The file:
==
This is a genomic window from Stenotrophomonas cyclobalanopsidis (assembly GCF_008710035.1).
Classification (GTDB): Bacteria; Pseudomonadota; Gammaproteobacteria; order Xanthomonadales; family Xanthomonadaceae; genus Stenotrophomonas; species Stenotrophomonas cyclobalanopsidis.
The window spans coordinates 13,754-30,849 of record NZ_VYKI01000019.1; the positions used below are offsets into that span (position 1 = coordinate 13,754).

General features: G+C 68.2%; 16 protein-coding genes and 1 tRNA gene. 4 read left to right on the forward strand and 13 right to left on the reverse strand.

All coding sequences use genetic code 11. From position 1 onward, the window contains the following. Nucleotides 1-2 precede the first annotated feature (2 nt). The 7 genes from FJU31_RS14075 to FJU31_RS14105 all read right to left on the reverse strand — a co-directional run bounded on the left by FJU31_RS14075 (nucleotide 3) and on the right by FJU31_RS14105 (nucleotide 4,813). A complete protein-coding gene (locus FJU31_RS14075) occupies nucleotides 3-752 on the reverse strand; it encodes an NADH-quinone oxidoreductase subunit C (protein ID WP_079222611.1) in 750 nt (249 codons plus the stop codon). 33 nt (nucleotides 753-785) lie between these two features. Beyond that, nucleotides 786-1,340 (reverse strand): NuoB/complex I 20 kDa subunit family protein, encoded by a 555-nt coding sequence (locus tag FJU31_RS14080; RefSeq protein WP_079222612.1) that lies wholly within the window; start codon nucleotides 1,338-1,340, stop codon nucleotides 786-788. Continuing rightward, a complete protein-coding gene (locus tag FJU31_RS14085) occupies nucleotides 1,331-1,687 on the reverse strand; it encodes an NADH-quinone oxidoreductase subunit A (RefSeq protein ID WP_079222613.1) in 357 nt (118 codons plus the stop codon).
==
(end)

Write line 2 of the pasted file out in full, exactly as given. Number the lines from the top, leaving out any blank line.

Classification (GTDB): Bacteria; Pseudomonadota; Gammaproteobacteria; order Xanthomonadales; family Xanthomonadaceae; genus Stenotrophomonas; species Stenotrophomonas cyclobalanopsidis.